Hey, guys, what's up. I. Am I going over DKB TLS right now. So D capital S is an acronym that we use when we're assessing and doing a full head-to-toe assessment on a patient that was in a trauma situation, all right, so we're, looking for all these things D capital, S stands for deformities. Contusions, abrasions, punctures, burns tenderness, lacerations and swelling.
So I'm going to go over every single one of these. But before I even get into that. So D capital S is what you're looking for when you're checking your. Patient from head to toe all right. So when you're checking the head you're, checking for DKP, tell us you're, checking the neck you're, checking for DK beat CLS you're, checking the thoracic cavity, abdominal area, you're, checking for D capital, S extremities, like at the point across here, like you're going to go down and check every single section.
And hopefully your instructors can do a better job of explaining this on an actual manikin or person, and I'll make a video down the road actually doing it. So. You're going down section by section by section telling you Proctor that you're checking for decay TLS, and you're going to verbalize what that means all right so I already kind of have a few drawings up here. But deformities means just that. So for example, if your path you're palpating, so palpating means that you're touching something, so I think I have some sriracha sauce on my hands from earlier, not a big deal, and it's the head. And you have a bump so like a bump, you feel a lump that's.
Considered a deformity, if you have an angulation where it doesn't belong like in the forearm like mid-forearm that's also considered a deformity. So a contusion is just a fancy word for boobs. If you see any bruising that's, a contusion all right, an abrasion think of a rug burn an abrasion occurs. Whenever you shave off the top layer of skin, that's, an operation, right think of a rug burn, or when you fall off a motorcycle, you slid them on the concrete that that causes an abrasion puncture. This we're.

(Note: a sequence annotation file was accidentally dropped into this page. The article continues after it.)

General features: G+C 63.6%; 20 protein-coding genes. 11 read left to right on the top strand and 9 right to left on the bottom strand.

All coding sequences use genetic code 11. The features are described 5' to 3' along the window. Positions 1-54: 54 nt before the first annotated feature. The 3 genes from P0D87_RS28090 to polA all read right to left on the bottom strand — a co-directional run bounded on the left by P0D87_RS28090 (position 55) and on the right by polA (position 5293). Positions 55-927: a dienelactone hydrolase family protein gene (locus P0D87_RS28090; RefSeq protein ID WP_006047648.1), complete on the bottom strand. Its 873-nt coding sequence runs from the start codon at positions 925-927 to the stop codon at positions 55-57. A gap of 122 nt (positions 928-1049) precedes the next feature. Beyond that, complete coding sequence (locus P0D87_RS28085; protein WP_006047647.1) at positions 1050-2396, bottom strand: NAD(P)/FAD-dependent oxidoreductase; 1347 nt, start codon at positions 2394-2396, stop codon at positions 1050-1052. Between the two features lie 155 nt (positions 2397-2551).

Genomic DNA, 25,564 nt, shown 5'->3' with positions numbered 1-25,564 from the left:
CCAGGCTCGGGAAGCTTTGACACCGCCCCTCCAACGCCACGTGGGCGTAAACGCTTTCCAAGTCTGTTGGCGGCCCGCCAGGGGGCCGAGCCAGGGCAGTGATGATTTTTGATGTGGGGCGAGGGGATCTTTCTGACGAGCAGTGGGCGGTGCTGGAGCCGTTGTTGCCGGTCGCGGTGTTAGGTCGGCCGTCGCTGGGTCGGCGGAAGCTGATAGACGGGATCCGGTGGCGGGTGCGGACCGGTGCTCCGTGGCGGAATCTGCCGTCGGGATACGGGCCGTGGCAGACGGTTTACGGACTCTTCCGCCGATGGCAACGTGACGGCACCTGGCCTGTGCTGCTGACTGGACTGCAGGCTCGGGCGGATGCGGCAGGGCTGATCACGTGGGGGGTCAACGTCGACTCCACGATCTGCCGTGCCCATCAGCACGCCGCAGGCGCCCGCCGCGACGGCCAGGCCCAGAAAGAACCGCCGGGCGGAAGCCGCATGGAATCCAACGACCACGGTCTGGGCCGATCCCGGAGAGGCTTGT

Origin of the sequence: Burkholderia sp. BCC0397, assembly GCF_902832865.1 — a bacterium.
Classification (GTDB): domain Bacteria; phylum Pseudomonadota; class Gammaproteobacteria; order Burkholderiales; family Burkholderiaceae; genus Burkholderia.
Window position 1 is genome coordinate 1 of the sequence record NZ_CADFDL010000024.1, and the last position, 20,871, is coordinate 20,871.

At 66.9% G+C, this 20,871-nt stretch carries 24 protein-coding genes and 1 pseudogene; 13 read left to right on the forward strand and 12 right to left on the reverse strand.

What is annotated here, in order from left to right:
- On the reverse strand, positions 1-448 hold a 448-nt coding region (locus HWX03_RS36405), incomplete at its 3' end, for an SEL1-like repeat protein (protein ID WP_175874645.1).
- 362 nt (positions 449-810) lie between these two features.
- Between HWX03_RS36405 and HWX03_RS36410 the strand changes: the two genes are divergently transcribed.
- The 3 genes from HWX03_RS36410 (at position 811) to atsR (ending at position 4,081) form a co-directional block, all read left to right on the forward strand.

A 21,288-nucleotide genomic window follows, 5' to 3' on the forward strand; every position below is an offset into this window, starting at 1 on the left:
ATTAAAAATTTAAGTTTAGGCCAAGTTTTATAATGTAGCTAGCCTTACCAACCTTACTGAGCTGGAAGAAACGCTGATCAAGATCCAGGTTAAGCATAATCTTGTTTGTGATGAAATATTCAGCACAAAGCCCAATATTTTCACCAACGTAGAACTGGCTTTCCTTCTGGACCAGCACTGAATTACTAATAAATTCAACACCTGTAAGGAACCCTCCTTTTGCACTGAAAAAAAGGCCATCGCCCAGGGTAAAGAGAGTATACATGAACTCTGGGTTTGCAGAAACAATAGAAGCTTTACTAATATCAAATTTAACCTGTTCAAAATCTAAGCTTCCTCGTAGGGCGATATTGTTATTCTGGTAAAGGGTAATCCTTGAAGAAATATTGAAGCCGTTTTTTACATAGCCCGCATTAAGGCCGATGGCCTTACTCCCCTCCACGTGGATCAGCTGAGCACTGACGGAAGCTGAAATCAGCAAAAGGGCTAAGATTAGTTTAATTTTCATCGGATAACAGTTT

Talking about getting stabbed, so I'll, draw a cool little knife right here. So that's a knife getting stabbed in the chest by a cello, or something like that all right, that's a chest right there. And this is going to be awesome.
Drawings, don't hate they're, awesome. You know, they are that's the head right? Terrific case, you don't know, that's a knife. So a puncture all right.
It could also be a'm hosting showing the head. A bullet all right. It's.
A bullet went through the body that's, a bullet going.Really, really fast right there all right a puncture right anything going through anything that went through anything that's still sticking out of your patient that's, a puncture. What burn is just that a burn, so I'll, draw some flames right here, that's a burn. So anything that burned you have first-degree second-degree and third degree type burns sec. Our first degree is our a sunburn that's when they someone gets really red, but nothing really happens that's. A first degree second degree we have.
Blistering and then in a third degree burn, you have that black or white Charlie type of look where the nerves are burnt on your patient. So tenderness, just go ahead and think pain if you're palpating your patient know, you'll be going through doing your assessment phone on your patient, looking for any decay TLS, and they kind of pull away, or they say, oh it hurts or any kind of moan that's tenderness. All right laceration is a fancy word for a cut.
So any kind of cut is supposed to be a cut right. There, that's, laceration that's. What that means a laceration is a fancy word for a cut. So all right here cut swelling is just what that is it just occurs from trauma. Histamine building up just a reaction. So swelling is just I think we already know inflammation something it's huge and that's it. So as you're going through your head, your head-to-toe assessment from your patient in every single section, remember decaf TLS.
And hopefully this helps please.